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Drought Monitor- Abnormal Dryness in the Region
Michigan Ag Connection - 09/15/2023

Temperatures last week were near normal, but we only accumulated 72 growing degree days (GDD base 50), which was nearly 20 units less than predicted. Much of the state is a week or more behind in heat units, although some portions of southwest Michigan are near normal or even slightly ahead.

Precipitation was also below normal last week, with most areas receiving a half inch or so. The Drought Monitor shows the northern half of Indiana and a portion of southern Michigan being abnormally dry, with D1 drought impacting a small pocket right along the state border.

The precipitation forecast for the coming week predicts less than 0.25 inches for southwest Michigan, all of which is predicted for this weekend. Warm and dry conditions are expected to persist through the end of the month.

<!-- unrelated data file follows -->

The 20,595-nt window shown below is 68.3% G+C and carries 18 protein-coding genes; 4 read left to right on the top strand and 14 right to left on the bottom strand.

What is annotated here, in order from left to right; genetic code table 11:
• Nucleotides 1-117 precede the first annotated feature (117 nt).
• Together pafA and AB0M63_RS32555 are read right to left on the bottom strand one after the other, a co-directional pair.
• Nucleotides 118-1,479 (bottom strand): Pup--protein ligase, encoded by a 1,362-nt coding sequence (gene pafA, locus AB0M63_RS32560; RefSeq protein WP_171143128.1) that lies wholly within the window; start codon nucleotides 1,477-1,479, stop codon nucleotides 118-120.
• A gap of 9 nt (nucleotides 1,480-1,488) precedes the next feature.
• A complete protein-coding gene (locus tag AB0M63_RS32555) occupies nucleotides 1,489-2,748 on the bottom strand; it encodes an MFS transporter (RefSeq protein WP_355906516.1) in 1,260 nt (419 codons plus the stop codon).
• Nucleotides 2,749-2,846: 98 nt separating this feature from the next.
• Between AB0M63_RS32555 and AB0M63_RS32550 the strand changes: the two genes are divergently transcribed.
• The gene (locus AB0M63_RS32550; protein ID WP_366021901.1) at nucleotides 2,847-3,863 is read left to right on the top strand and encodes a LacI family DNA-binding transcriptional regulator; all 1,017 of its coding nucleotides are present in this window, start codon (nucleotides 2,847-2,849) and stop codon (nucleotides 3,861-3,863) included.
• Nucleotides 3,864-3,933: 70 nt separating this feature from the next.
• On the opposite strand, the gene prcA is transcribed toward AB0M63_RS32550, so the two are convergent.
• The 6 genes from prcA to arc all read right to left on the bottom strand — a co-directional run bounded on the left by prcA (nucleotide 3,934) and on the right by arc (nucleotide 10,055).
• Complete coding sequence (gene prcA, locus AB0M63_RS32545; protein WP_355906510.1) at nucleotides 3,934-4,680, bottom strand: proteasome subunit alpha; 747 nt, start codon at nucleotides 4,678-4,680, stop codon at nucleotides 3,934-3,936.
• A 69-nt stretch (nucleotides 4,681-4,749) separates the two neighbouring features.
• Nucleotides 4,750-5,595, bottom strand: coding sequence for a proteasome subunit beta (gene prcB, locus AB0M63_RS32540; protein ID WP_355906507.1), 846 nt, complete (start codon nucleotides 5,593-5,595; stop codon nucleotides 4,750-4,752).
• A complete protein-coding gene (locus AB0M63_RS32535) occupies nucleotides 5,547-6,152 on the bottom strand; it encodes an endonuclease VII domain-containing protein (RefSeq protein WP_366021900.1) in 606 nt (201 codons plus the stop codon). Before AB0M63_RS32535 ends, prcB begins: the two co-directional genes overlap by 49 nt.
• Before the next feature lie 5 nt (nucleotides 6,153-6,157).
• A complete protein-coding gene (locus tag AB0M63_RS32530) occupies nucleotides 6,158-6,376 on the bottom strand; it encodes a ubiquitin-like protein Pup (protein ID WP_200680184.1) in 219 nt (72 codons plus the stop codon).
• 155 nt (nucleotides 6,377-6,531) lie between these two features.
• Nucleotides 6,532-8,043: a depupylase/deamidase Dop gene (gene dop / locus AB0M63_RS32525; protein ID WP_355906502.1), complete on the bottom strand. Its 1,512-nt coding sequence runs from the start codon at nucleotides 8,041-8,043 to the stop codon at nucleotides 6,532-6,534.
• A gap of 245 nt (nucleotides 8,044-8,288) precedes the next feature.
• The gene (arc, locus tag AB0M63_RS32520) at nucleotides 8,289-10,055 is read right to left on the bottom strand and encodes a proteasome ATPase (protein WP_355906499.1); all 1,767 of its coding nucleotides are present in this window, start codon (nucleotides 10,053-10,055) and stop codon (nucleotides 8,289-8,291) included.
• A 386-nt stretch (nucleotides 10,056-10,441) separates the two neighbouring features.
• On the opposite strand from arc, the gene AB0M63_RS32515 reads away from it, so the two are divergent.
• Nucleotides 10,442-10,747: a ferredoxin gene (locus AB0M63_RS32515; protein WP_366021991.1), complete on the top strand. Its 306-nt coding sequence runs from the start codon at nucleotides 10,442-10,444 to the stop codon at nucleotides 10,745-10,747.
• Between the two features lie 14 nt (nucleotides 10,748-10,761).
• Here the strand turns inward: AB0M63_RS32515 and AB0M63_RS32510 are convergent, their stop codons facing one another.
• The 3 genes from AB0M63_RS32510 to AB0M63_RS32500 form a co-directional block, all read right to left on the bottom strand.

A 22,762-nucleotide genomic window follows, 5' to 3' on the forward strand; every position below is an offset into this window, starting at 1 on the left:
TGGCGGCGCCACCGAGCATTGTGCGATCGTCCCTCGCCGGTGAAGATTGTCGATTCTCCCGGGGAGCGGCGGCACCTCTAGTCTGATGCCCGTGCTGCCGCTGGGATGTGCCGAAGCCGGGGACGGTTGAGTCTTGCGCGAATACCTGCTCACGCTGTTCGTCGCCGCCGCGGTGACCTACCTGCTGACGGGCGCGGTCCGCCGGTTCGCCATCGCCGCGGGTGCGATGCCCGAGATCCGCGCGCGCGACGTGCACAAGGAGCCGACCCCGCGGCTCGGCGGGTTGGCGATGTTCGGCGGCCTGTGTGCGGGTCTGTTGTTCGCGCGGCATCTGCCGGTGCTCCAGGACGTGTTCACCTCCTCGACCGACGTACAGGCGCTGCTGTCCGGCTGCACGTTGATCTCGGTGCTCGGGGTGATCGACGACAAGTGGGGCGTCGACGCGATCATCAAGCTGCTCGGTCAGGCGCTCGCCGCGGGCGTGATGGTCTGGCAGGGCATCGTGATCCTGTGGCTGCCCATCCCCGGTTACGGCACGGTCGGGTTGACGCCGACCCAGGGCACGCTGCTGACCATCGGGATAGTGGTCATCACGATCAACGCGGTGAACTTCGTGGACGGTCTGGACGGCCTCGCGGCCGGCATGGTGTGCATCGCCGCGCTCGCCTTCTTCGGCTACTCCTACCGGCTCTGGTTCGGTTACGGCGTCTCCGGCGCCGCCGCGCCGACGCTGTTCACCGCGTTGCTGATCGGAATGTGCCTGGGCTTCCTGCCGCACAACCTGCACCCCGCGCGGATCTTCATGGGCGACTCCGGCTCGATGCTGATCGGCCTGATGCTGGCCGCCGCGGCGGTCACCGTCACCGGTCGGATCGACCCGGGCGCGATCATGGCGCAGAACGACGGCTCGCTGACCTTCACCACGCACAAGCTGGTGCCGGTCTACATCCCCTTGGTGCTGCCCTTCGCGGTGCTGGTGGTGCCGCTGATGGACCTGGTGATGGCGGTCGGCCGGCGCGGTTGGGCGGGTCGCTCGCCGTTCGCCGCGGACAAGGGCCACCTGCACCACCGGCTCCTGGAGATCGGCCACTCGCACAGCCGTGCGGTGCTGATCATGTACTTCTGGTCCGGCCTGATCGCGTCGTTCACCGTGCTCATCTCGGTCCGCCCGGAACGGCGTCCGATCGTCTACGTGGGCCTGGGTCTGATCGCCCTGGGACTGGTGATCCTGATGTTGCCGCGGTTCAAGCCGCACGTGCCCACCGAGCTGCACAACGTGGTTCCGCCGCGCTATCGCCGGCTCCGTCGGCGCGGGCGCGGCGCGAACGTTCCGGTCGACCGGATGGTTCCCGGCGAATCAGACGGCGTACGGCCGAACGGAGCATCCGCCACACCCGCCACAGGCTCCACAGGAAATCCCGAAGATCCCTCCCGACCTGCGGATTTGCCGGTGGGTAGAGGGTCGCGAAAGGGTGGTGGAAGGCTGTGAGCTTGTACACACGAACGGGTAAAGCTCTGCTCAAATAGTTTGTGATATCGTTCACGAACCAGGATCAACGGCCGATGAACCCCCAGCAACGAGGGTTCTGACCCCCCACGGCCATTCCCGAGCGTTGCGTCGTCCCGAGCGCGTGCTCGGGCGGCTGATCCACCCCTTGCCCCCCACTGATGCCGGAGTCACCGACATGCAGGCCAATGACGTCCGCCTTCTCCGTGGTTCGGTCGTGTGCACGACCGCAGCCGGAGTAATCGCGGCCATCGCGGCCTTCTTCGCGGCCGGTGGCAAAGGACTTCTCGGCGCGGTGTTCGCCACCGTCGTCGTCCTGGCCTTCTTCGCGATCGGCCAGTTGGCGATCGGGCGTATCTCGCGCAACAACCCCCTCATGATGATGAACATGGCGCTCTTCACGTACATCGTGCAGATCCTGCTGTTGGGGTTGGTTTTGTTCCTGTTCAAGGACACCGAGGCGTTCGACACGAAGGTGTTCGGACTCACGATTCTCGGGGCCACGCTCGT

Corn development is near the five-year average, while soybean development is behind. One corn field visited this week had just reached black layer (R6), while most others were still mid-dent (R5.5).

Once physiological maturity has been reached, all grain dry down occurs through the kernels themselves and is dependent on weather and factors related to the plant itself.

Knowing potential in-field dry down rates is helpful for planning harvest timing and bin drying. Corn dry down rates range from 0.4 to 0.8% moisture loss per day, while soybean dry down rates are much faster, averaging 3.2% per day during the first 12 days after maturity.

Irrigation is recommended to continue until black layer in corn and until half of a soybean field has turned yellow.

Warm and dry conditions are expected to persist through the end of the month, so it is important to monitor crop development and water needs closely. Irrigation may be needed to ensure that corn and soybeans reach maturity with adequate moisture.

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